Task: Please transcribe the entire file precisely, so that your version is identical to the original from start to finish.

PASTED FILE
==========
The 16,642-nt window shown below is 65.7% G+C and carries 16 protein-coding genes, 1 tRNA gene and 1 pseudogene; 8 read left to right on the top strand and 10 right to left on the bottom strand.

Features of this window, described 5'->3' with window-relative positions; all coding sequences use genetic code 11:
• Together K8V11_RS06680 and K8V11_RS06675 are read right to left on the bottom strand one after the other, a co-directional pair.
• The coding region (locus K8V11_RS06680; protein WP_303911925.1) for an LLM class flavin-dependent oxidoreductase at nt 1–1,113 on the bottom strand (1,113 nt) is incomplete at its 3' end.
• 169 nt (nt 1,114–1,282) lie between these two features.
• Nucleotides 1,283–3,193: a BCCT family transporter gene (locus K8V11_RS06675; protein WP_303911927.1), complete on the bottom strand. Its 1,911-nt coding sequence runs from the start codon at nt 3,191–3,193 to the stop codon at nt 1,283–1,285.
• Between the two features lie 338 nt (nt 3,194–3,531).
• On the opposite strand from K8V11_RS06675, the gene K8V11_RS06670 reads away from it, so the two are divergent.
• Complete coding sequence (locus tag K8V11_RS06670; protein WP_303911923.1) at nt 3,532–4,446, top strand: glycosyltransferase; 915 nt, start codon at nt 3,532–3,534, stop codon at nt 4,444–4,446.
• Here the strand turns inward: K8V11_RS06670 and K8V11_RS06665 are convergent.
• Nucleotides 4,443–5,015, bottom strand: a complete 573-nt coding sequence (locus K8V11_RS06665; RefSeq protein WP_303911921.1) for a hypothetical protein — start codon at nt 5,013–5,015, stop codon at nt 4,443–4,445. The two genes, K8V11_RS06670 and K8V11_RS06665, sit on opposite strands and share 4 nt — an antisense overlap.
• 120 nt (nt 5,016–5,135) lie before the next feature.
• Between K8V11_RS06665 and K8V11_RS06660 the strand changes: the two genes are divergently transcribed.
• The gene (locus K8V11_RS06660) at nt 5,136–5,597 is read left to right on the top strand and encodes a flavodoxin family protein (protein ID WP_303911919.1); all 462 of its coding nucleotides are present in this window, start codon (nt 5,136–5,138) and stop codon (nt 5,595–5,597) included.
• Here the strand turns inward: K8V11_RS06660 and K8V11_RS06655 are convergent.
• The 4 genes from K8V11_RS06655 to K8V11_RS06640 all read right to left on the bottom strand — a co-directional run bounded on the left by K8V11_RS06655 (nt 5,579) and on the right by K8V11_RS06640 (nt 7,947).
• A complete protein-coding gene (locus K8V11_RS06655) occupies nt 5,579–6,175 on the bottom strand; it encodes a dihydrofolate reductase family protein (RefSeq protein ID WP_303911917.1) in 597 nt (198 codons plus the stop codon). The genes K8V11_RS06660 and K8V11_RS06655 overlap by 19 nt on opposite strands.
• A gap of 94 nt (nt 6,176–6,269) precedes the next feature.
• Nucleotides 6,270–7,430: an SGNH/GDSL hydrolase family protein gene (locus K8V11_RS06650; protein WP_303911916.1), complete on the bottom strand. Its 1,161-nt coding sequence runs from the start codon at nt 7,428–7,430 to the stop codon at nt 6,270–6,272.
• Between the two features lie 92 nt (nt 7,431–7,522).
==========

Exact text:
The 16,642-nt window shown below is 65.7% G+C and carries 16 protein-coding genes, 1 tRNA gene and 1 pseudogene; 8 read left to right on the top strand and 10 right to left on the bottom strand.

Features of this window, described 5'->3' with window-relative positions; all coding sequences use genetic code 11:
• Together K8V11_RS06680 and K8V11_RS06675 are read right to left on the bottom strand one after the other, a co-directional pair.
• The coding region (locus K8V11_RS06680; protein WP_303911925.1) for an LLM class flavin-dependent oxidoreductase at nt 1–1,113 on the bottom strand (1,113 nt) is incomplete at its 3' end.
• 169 nt (nt 1,114–1,282) lie between these two features.
• Nucleotides 1,283–3,193: a BCCT family transporter gene (locus K8V11_RS06675; protein WP_303911927.1), complete on the bottom strand. Its 1,911-nt coding sequence runs from the start codon at nt 3,191–3,193 to the stop codon at nt 1,283–1,285.
• Between the two features lie 338 nt (nt 3,194–3,531).
• On the opposite strand from K8V11_RS06675, the gene K8V11_RS06670 reads away from it, so the two are divergent.
• Complete coding sequence (locus tag K8V11_RS06670; protein WP_303911923.1) at nt 3,532–4,446, top strand: glycosyltransferase; 915 nt, start codon at nt 3,532–3,534, stop codon at nt 4,444–4,446.
• Here the strand turns inward: K8V11_RS06670 and K8V11_RS06665 are convergent.
• Nucleotides 4,443–5,015, bottom strand: a complete 573-nt coding sequence (locus K8V11_RS06665; RefSeq protein WP_303911921.1) for a hypothetical protein — start codon at nt 5,013–5,015, stop codon at nt 4,443–4,445. The two genes, K8V11_RS06670 and K8V11_RS06665, sit on opposite strands and share 4 nt — an antisense overlap.
• 120 nt (nt 5,016–5,135) lie before the next feature.
• Between K8V11_RS06665 and K8V11_RS06660 the strand changes: the two genes are divergently transcribed.
• The gene (locus K8V11_RS06660) at nt 5,136–5,597 is read left to right on the top strand and encodes a flavodoxin family protein (protein ID WP_303911919.1); all 462 of its coding nucleotides are present in this window, start codon (nt 5,136–5,138) and stop codon (nt 5,595–5,597) included.
• Here the strand turns inward: K8V11_RS06660 and K8V11_RS06655 are convergent.
• The 4 genes from K8V11_RS06655 to K8V11_RS06640 all read right to left on the bottom strand — a co-directional run bounded on the left by K8V11_RS06655 (nt 5,579) and on the right by K8V11_RS06640 (nt 7,947).
• A complete protein-coding gene (locus K8V11_RS06655) occupies nt 5,579–6,175 on the bottom strand; it encodes a dihydrofolate reductase family protein (RefSeq protein ID WP_303911917.1) in 597 nt (198 codons plus the stop codon). The genes K8V11_RS06660 and K8V11_RS06655 overlap by 19 nt on opposite strands.
• A gap of 94 nt (nt 6,176–6,269) precedes the next feature.
• Nucleotides 6,270–7,430: an SGNH/GDSL hydrolase family protein gene (locus K8V11_RS06650; protein WP_303911916.1), complete on the bottom strand. Its 1,161-nt coding sequence runs from the start codon at nt 7,428–7,430 to the stop codon at nt 6,270–6,272.
• Between the two features lie 92 nt (nt 7,431–7,522).